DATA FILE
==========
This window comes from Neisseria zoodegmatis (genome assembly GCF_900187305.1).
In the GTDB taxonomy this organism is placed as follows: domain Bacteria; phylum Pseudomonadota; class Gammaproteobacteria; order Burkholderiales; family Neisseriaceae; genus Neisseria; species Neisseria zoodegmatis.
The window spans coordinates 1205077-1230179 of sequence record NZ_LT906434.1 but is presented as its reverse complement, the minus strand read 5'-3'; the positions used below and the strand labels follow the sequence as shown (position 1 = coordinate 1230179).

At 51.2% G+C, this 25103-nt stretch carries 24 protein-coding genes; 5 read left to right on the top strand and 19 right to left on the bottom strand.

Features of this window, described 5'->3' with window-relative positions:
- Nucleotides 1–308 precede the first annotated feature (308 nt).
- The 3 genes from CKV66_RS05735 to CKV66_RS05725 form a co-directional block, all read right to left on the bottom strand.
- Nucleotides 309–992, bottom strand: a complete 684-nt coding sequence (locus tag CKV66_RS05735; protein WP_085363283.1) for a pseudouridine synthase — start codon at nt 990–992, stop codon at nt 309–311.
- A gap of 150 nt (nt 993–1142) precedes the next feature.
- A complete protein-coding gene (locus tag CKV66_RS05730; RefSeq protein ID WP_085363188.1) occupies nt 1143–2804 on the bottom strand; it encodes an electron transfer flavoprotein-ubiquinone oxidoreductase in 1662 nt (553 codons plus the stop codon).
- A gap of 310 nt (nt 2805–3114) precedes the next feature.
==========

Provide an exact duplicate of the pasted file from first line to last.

This window comes from Neisseria zoodegmatis (genome assembly GCF_900187305.1).
In the GTDB taxonomy this organism is placed as follows: domain Bacteria; phylum Pseudomonadota; class Gammaproteobacteria; order Burkholderiales; family Neisseriaceae; genus Neisseria; species Neisseria zoodegmatis.
The window spans coordinates 1205077-1230179 of sequence record NZ_LT906434.1 but is presented as its reverse complement, the minus strand read 5'-3'; the positions used below and the strand labels follow the sequence as shown (position 1 = coordinate 1230179).

At 51.2% G+C, this 25103-nt stretch carries 24 protein-coding genes; 5 read left to right on the top strand and 19 right to left on the bottom strand.

Features of this window, described 5'->3' with window-relative positions:
- Nucleotides 1–308 precede the first annotated feature (308 nt).
- The 3 genes from CKV66_RS05735 to CKV66_RS05725 form a co-directional block, all read right to left on the bottom strand.
- Nucleotides 309–992, bottom strand: a complete 684-nt coding sequence (locus tag CKV66_RS05735; protein WP_085363283.1) for a pseudouridine synthase — start codon at nt 990–992, stop codon at nt 309–311.
- A gap of 150 nt (nt 993–1142) precedes the next feature.
- A complete protein-coding gene (locus tag CKV66_RS05730; RefSeq protein ID WP_085363188.1) occupies nt 1143–2804 on the bottom strand; it encodes an electron transfer flavoprotein-ubiquinone oxidoreductase in 1662 nt (553 codons plus the stop codon).
- A gap of 310 nt (nt 2805–3114) precedes the next feature.